- How much you earn at work. Your income factors into different damage categories, including wage loss, loss of future earning capacity, and even the non-economic impacts of your injury. A person in a successful career will often have a case worth more than a young person who does not have a job or a retired person who no longer earns an income.
- The severity of your injury. The more severe your injury is, the more likely you are to incur additional expenses and impacts. The calculation of your non-economic damages directly considers the severity of your injury.
- How patient you are through the process. It is not unusual for an accident victim to receive a settlement offer rather quickly. Receiving a fair settlement offer, on the other hand, often takes time. Usually, the fairest settlement offers come just before the insurance provider faces the expense of litigation.
How can an attorney help with my truck accident claim?
An experienced accident attorney from Jacoby & Meyers LLP can ensure that you receive the maximum compensation available in your case.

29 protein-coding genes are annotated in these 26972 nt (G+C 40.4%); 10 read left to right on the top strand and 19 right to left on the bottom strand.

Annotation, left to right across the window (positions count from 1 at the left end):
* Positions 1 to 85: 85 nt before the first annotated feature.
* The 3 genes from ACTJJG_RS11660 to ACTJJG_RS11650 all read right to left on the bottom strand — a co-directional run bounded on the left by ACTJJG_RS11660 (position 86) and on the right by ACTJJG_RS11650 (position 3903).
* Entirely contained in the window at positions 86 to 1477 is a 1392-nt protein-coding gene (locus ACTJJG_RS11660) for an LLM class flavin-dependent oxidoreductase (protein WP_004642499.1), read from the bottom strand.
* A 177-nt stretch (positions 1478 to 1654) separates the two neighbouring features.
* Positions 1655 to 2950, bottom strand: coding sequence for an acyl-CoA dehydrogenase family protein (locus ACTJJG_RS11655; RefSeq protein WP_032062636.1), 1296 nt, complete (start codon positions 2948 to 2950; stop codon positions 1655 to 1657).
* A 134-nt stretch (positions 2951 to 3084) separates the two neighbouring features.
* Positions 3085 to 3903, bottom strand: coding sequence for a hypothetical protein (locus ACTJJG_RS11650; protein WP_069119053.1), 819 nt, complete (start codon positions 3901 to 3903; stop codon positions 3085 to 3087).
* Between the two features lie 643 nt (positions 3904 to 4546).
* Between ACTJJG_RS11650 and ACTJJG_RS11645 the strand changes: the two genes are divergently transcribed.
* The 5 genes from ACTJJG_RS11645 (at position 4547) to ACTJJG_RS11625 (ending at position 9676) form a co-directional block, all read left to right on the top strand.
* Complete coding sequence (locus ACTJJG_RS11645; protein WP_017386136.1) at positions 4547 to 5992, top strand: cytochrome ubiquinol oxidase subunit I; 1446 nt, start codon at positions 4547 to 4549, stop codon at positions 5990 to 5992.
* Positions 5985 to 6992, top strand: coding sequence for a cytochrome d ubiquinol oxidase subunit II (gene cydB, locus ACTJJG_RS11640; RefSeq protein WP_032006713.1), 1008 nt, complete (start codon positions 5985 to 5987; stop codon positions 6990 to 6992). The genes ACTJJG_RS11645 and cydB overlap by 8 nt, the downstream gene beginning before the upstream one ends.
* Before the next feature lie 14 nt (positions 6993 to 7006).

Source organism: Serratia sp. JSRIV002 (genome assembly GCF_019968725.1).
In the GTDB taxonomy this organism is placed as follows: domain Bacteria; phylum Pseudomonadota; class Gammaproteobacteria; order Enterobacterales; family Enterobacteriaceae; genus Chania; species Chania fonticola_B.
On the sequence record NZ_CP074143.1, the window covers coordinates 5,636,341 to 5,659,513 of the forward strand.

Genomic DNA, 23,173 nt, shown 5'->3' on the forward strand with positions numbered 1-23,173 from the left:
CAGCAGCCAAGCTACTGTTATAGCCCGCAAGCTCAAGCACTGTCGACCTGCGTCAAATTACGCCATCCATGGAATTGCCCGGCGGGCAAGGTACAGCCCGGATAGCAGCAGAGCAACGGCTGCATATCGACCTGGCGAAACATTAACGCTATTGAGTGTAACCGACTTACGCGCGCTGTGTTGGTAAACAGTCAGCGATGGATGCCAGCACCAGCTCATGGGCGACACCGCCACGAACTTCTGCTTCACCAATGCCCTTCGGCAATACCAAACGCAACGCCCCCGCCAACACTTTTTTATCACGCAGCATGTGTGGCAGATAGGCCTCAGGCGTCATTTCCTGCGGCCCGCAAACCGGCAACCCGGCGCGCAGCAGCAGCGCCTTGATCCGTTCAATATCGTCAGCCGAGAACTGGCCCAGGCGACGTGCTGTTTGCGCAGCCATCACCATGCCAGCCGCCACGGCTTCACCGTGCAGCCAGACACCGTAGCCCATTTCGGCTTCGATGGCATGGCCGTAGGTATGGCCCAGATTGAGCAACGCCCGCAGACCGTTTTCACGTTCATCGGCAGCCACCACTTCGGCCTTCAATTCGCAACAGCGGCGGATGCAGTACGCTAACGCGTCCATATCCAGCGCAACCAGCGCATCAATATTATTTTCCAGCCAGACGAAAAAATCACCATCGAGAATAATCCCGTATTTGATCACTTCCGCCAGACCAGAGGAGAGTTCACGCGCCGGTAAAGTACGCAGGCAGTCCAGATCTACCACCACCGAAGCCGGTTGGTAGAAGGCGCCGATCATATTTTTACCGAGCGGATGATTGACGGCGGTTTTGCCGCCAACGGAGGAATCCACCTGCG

These services include:
- A free case evaluation, in which you can learn more about the truck accident claims process and your options based on the details of your case.
- A determination of liable parties and insurance resources in your case.
- A valuation of your case based on the expenses and impacts you have already incurred due to your injury as well as those that you will likely incur in the future.
- Skilled settlement negotiations based on your attorney’s deep understanding of the compensation that you may receive.
- Guidance as to the pros and cons of accepting or rejecting an offered settlement.
- Gathering and organizing the evidence and witness testimony needed to prove your case.
- Assistance collecting your settlement or award.
Truck accidents are capable of producing some of the most life-changing and even life-threatening injuries that a person can incur, and this kind of case requires a tremendous amount of knowledge pertaining to the truck driver’s employment and adherence to federal regulations, as well as an understanding of the medical battles that you face now and will face in the future because of your injuries.
An experienced member of our legal team at Jacoby & Meyers LLP is looking forward to speaking with you about your Edison truck accident case. For your free case evaluation, contact us right away.
Edison, NJ 08817
★ ★ ★ ★ ★
“I’m really grateful for the settlement my lawyers at Jacoby & Meyers helped me to obtain. I was badly hurt when another driver crashed into my card. The driver was carelessly. My team at Jacoby & Meyers didn’t let the reckless driver get away with it. I’m really glad I made the call to Jacoby & Meyers and would suggest anyone hurt in a car crash do the same.”
Review by: Jose V.